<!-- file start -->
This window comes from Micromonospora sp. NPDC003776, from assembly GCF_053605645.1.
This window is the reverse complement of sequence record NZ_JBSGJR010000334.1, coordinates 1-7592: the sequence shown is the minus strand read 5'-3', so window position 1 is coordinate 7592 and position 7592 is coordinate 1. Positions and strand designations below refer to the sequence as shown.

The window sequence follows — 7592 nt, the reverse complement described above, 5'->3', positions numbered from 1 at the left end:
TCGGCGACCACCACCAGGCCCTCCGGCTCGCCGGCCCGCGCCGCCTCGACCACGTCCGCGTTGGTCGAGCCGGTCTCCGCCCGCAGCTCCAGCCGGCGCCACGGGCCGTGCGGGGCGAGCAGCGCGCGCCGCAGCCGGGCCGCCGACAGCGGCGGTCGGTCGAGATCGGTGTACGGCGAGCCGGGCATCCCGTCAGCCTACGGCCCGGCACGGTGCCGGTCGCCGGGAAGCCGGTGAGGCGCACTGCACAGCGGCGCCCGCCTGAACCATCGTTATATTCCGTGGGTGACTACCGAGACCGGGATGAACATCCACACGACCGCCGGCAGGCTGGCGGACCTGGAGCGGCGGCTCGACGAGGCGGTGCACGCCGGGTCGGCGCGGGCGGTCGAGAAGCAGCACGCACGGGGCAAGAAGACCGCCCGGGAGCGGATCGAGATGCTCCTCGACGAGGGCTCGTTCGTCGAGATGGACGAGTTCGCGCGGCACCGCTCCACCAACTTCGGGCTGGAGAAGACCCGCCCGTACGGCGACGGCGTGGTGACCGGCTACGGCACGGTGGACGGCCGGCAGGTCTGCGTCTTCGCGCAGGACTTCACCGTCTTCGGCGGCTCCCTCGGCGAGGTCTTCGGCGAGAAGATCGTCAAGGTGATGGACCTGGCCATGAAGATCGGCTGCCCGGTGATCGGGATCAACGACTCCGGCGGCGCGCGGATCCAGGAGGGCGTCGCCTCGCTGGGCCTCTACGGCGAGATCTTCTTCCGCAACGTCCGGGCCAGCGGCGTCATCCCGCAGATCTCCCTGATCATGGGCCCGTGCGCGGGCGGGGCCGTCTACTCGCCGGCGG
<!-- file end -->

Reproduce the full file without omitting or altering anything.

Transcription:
This window comes from Micromonospora sp. NPDC003776, from assembly GCF_053605645.1.
This window is the reverse complement of sequence record NZ_JBSGJR010000334.1, coordinates 1-7592: the sequence shown is the minus strand read 5'-3', so window position 1 is coordinate 7592 and position 7592 is coordinate 1. Positions and strand designations below refer to the sequence as shown.

The window sequence follows — 7592 nt, the reverse complement described above, 5'->3', positions numbered from 1 at the left end:
TCGGCGACCACCACCAGGCCCTCCGGCTCGCCGGCCCGCGCCGCCTCGACCACGTCCGCGTTGGTCGAGCCGGTCTCCGCCCGCAGCTCCAGCCGGCGCCACGGGCCGTGCGGGGCGAGCAGCGCGCGCCGCAGCCGGGCCGCCGACAGCGGCGGTCGGTCGAGATCGGTGTACGGCGAGCCGGGCATCCCGTCAGCCTACGGCCCGGCACGGTGCCGGTCGCCGGGAAGCCGGTGAGGCGCACTGCACAGCGGCGCCCGCCTGAACCATCGTTATATTCCGTGGGTGACTACCGAGACCGGGATGAACATCCACACGACCGCCGGCAGGCTGGCGGACCTGGAGCGGCGGCTCGACGAGGCGGTGCACGCCGGGTCGGCGCGGGCGGTCGAGAAGCAGCACGCACGGGGCAAGAAGACCGCCCGGGAGCGGATCGAGATGCTCCTCGACGAGGGCTCGTTCGTCGAGATGGACGAGTTCGCGCGGCACCGCTCCACCAACTTCGGGCTGGAGAAGACCCGCCCGTACGGCGACGGCGTGGTGACCGGCTACGGCACGGTGGACGGCCGGCAGGTCTGCGTCTTCGCGCAGGACTTCACCGTCTTCGGCGGCTCCCTCGGCGAGGTCTTCGGCGAGAAGATCGTCAAGGTGATGGACCTGGCCATGAAGATCGGCTGCCCGGTGATCGGGATCAACGACTCCGGCGGCGCGCGGATCCAGGAGGGCGTCGCCTCGCTGGGCCTCTACGGCGAGATCTTCTTCCGCAACGTCCGGGCCAGCGGCGTCATCCCGCAGATCTCCCTGATCATGGGCCCGTGCGCGGGCGGGGCCGTCTACTCGCCGGCGG